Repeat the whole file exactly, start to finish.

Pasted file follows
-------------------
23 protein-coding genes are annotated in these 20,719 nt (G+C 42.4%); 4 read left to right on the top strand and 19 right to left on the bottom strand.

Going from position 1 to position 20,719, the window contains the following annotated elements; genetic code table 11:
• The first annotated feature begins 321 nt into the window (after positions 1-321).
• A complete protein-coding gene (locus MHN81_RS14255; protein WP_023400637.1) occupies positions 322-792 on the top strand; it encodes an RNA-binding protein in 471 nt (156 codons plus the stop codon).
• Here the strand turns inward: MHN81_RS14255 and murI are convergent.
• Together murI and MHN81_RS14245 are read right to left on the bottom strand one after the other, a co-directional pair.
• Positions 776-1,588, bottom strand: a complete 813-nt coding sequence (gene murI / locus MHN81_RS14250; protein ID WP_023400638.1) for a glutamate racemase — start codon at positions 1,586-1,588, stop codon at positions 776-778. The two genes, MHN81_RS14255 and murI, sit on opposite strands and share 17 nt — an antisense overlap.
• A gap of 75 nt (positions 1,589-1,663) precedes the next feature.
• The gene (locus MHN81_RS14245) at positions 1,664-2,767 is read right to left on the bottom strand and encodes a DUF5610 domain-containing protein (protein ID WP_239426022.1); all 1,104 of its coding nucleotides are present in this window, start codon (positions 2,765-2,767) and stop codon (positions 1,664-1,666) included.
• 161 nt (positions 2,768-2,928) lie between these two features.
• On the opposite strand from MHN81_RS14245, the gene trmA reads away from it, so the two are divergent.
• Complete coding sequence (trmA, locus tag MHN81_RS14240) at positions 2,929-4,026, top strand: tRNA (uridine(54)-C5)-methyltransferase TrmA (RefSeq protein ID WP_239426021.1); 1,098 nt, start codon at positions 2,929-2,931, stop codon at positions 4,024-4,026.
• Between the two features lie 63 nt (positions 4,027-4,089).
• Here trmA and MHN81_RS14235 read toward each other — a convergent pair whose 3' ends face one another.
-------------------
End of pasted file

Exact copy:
23 protein-coding genes are annotated in these 20,719 nt (G+C 42.4%); 4 read left to right on the top strand and 19 right to left on the bottom strand.

Going from position 1 to position 20,719, the window contains the following annotated elements; genetic code table 11:
• The first annotated feature begins 321 nt into the window (after positions 1-321).
• A complete protein-coding gene (locus MHN81_RS14255; protein WP_023400637.1) occupies positions 322-792 on the top strand; it encodes an RNA-binding protein in 471 nt (156 codons plus the stop codon).
• Here the strand turns inward: MHN81_RS14255 and murI are convergent.
• Together murI and MHN81_RS14245 are read right to left on the bottom strand one after the other, a co-directional pair.
• Positions 776-1,588, bottom strand: a complete 813-nt coding sequence (gene murI / locus MHN81_RS14250; protein ID WP_023400638.1) for a glutamate racemase — start codon at positions 1,586-1,588, stop codon at positions 776-778. The two genes, MHN81_RS14255 and murI, sit on opposite strands and share 17 nt — an antisense overlap.
• A gap of 75 nt (positions 1,589-1,663) precedes the next feature.
• The gene (locus MHN81_RS14245) at positions 1,664-2,767 is read right to left on the bottom strand and encodes a DUF5610 domain-containing protein (protein ID WP_239426022.1); all 1,104 of its coding nucleotides are present in this window, start codon (positions 2,765-2,767) and stop codon (positions 1,664-1,666) included.
• 161 nt (positions 2,768-2,928) lie between these two features.
• On the opposite strand from MHN81_RS14245, the gene trmA reads away from it, so the two are divergent.
• Complete coding sequence (trmA, locus tag MHN81_RS14240) at positions 2,929-4,026, top strand: tRNA (uridine(54)-C5)-methyltransferase TrmA (RefSeq protein ID WP_239426021.1); 1,098 nt, start codon at positions 2,929-2,931, stop codon at positions 4,024-4,026.
• Between the two features lie 63 nt (positions 4,027-4,089).
• Here trmA and MHN81_RS14235 read toward each other — a convergent pair whose 3' ends face one another.